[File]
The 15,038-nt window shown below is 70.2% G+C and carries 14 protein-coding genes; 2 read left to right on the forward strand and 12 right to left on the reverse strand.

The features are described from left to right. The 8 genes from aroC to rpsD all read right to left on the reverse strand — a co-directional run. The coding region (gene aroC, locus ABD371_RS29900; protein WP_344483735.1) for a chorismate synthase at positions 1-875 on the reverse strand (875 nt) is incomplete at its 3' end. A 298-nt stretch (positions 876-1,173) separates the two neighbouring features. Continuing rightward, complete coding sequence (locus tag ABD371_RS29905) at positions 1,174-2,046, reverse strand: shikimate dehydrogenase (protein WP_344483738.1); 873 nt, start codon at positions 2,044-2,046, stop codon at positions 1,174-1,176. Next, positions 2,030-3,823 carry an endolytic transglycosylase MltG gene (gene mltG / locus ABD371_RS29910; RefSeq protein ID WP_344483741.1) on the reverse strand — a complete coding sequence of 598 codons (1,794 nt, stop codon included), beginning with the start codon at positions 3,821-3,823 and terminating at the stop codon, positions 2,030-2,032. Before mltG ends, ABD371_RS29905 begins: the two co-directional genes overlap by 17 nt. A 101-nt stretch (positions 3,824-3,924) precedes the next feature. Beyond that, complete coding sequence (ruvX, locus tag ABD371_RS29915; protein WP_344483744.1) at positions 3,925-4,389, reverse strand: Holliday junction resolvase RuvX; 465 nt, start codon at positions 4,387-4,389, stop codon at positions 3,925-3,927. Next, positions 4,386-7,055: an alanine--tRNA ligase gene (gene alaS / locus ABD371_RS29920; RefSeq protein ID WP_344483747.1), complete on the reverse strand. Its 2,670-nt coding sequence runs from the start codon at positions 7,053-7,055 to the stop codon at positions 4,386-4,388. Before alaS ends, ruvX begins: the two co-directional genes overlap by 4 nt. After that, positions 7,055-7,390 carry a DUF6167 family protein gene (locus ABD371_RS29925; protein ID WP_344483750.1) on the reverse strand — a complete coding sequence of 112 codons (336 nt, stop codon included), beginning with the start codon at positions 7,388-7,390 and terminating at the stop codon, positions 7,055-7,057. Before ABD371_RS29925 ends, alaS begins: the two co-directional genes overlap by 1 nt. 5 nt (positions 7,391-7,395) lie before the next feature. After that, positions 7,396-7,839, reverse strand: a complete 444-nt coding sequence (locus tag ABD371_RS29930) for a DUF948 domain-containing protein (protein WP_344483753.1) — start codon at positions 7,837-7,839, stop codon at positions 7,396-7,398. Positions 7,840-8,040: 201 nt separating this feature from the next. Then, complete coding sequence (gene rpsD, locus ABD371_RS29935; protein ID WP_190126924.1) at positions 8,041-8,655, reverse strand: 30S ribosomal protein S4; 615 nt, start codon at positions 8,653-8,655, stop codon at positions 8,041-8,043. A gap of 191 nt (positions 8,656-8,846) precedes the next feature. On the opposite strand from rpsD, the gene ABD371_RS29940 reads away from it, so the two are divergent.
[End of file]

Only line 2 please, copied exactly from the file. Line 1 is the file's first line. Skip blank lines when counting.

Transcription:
The features are described from left to right. The 8 genes from aroC to rpsD all read right to left on the reverse strand — a co-directional run. The coding region (gene aroC, locus ABD371_RS29900; protein WP_344483735.1) for a chorismate synthase at positions 1-875 on the reverse strand (875 nt) is incomplete at its 3' end. A 298-nt stretch (positions 876-1,173) separates the two neighbouring features. Continuing rightward, complete coding sequence (locus tag ABD371_RS29905) at positions 1,174-2,046, reverse strand: shikimate dehydrogenase (protein WP_344483738.1); 873 nt, start codon at positions 2,044-2,046, stop codon at positions 1,174-1,176. Next, positions 2,030-3,823 carry an endolytic transglycosylase MltG gene (gene mltG / locus ABD371_RS29910; RefSeq protein ID WP_344483741.1) on the reverse strand — a complete coding sequence of 598 codons (1,794 nt, stop codon included), beginning with the start codon at positions 3,821-3,823 and terminating at the stop codon, positions 2,030-2,032. Before mltG ends, ABD371_RS29905 begins: the two co-directional genes overlap by 17 nt. A 101-nt stretch (positions 3,824-3,924) precedes the next feature. Beyond that, complete coding sequence (ruvX, locus tag ABD371_RS29915; protein WP_344483744.1) at positions 3,925-4,389, reverse strand: Holliday junction resolvase RuvX; 465 nt, start codon at positions 4,387-4,389, stop codon at positions 3,925-3,927. Next, positions 4,386-7,055: an alanine--tRNA ligase gene (gene alaS / locus ABD371_RS29920; RefSeq protein ID WP_344483747.1), complete on the reverse strand. Its 2,670-nt coding sequence runs from the start codon at positions 7,053-7,055 to the stop codon at positions 4,386-4,388. Before alaS ends, ruvX begins: the two co-directional genes overlap by 4 nt. After that, positions 7,055-7,390 carry a DUF6167 family protein gene (locus ABD371_RS29925; protein ID WP_344483750.1) on the reverse strand — a complete coding sequence of 112 codons (336 nt, stop codon included), beginning with the start codon at positions 7,388-7,390 and terminating at the stop codon, positions 7,055-7,057. Before ABD371_RS29925 ends, alaS begins: the two co-directional genes overlap by 1 nt. 5 nt (positions 7,391-7,395) lie before the next feature. After that, positions 7,396-7,839, reverse strand: a complete 444-nt coding sequence (locus tag ABD371_RS29930) for a DUF948 domain-containing protein (protein WP_344483753.1) — start codon at positions 7,837-7,839, stop codon at positions 7,396-7,398. Positions 7,840-8,040: 201 nt separating this feature from the next. Then, complete coding sequence (gene rpsD, locus ABD371_RS29935; protein ID WP_190126924.1) at positions 8,041-8,655, reverse strand: 30S ribosomal protein S4; 615 nt, start codon at positions 8,653-8,655, stop codon at positions 8,041-8,043. A gap of 191 nt (positions 8,656-8,846) precedes the next feature. On the opposite strand from rpsD, the gene ABD371_RS29940 reads away from it, so the two are divergent.